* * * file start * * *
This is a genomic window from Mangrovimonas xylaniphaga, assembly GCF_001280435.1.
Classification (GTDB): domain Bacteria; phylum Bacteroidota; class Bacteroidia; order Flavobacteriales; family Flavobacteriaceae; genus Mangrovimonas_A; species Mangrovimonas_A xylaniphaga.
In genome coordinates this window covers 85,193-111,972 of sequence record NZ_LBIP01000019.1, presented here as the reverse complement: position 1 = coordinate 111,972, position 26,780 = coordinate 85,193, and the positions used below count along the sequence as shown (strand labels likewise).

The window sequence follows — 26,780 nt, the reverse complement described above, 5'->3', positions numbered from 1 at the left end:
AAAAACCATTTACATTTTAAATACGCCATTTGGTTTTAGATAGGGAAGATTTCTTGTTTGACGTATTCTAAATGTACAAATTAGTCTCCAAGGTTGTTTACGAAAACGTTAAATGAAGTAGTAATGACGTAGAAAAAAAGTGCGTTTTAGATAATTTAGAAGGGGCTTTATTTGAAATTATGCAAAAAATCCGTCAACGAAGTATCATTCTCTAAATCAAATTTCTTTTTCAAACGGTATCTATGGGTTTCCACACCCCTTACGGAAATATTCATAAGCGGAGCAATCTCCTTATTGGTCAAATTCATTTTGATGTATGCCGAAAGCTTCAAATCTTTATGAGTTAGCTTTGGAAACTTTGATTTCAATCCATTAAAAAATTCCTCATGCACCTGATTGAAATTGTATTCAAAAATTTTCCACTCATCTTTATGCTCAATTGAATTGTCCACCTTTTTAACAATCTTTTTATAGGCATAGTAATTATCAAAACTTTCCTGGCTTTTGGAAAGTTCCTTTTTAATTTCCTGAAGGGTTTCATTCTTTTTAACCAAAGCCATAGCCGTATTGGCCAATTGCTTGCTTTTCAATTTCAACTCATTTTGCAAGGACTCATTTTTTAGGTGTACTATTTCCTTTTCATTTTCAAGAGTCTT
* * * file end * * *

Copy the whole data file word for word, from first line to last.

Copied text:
This is a genomic window from Mangrovimonas xylaniphaga, assembly GCF_001280435.1.
Classification (GTDB): domain Bacteria; phylum Bacteroidota; class Bacteroidia; order Flavobacteriales; family Flavobacteriaceae; genus Mangrovimonas_A; species Mangrovimonas_A xylaniphaga.
In genome coordinates this window covers 85,193-111,972 of sequence record NZ_LBIP01000019.1, presented here as the reverse complement: position 1 = coordinate 111,972, position 26,780 = coordinate 85,193, and the positions used below count along the sequence as shown (strand labels likewise).

The window sequence follows — 26,780 nt, the reverse complement described above, 5'->3', positions numbered from 1 at the left end:
AAAAACCATTTACATTTTAAATACGCCATTTGGTTTTAGATAGGGAAGATTTCTTGTTTGACGTATTCTAAATGTACAAATTAGTCTCCAAGGTTGTTTACGAAAACGTTAAATGAAGTAGTAATGACGTAGAAAAAAAGTGCGTTTTAGATAATTTAGAAGGGGCTTTATTTGAAATTATGCAAAAAATCCGTCAACGAAGTATCATTCTCTAAATCAAATTTCTTTTTCAAACGGTATCTATGGGTTTCCACACCCCTTACGGAAATATTCATAAGCGGAGCAATCTCCTTATTGGTCAAATTCATTTTGATGTATGCCGAAAGCTTCAAATCTTTATGAGTTAGCTTTGGAAACTTTGATTTCAATCCATTAAAAAATTCCTCATGCACCTGATTGAAATTGTATTCAAAAATTTTCCACTCATCTTTATGCTCAATTGAATTGTCCACCTTTTTAACAATCTTTTTATAGGCATAGTAATTATCAAAACTTTCCTGGCTTTTGGAAAGTTCCTTTTTAATTTCCTGAAGGGTTTCATTCTTTTTAACCAAAGCCATAGCCGTATTGGCCAATTGCTTGCTTTTCAATTTCAACTCATTTTGCAAGGACTCATTTTTTAGGTGTACTATTTCCTTTTCATTTTCAAGAGTCTT